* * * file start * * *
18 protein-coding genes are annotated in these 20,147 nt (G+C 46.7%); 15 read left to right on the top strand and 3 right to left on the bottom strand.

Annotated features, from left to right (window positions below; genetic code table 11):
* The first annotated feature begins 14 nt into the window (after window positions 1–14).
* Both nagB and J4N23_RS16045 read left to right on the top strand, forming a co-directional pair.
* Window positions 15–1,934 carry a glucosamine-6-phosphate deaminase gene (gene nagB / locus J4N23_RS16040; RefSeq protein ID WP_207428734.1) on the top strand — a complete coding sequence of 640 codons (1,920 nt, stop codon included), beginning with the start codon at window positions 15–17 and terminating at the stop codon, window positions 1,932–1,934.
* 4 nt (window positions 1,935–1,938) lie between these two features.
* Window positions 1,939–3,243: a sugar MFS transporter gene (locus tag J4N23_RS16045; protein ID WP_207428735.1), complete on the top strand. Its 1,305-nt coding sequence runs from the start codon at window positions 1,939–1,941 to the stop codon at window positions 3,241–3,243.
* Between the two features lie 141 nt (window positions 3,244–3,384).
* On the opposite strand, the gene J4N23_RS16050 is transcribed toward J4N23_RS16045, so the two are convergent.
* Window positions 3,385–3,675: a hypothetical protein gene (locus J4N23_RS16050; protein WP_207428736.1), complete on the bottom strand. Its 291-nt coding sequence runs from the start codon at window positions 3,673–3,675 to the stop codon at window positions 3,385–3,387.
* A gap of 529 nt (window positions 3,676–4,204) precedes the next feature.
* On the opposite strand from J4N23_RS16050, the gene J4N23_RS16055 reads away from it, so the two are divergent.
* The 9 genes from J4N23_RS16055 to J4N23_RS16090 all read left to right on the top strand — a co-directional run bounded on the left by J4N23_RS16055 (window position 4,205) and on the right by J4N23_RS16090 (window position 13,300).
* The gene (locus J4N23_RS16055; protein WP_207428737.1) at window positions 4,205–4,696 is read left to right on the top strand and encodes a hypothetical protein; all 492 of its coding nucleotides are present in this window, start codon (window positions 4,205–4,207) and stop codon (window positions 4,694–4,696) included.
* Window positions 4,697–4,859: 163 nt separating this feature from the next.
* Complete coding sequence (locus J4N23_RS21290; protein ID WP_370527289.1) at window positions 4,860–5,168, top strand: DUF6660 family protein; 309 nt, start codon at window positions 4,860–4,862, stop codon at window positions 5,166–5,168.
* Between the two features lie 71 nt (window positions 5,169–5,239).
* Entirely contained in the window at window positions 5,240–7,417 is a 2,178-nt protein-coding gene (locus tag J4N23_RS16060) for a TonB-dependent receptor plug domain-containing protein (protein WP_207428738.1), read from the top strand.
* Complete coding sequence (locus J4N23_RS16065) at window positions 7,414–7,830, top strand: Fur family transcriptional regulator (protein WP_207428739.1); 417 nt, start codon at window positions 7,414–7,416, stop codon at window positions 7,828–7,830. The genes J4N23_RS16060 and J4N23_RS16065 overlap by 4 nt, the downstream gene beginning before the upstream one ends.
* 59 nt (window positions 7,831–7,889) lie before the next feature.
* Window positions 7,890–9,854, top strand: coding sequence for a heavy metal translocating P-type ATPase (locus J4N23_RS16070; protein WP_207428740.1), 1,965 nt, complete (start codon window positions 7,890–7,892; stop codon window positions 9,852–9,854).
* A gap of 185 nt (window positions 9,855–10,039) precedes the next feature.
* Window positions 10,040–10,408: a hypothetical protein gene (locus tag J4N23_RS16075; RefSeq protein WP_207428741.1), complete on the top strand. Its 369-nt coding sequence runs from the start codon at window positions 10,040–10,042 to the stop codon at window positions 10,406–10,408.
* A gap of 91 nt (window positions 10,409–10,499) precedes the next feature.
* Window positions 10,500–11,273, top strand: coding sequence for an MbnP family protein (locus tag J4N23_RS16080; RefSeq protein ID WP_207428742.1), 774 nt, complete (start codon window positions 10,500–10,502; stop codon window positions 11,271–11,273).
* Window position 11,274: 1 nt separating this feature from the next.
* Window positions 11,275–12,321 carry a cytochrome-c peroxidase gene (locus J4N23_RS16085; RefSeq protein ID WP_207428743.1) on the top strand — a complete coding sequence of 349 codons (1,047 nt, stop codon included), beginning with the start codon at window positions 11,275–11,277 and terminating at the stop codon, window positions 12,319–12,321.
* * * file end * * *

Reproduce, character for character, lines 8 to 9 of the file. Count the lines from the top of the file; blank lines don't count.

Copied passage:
* Between the two features lie 141 nt (window positions 3,244–3,384).
* On the opposite strand, the gene J4N23_RS16050 is transcribed toward J4N23_RS16045, so the two are convergent.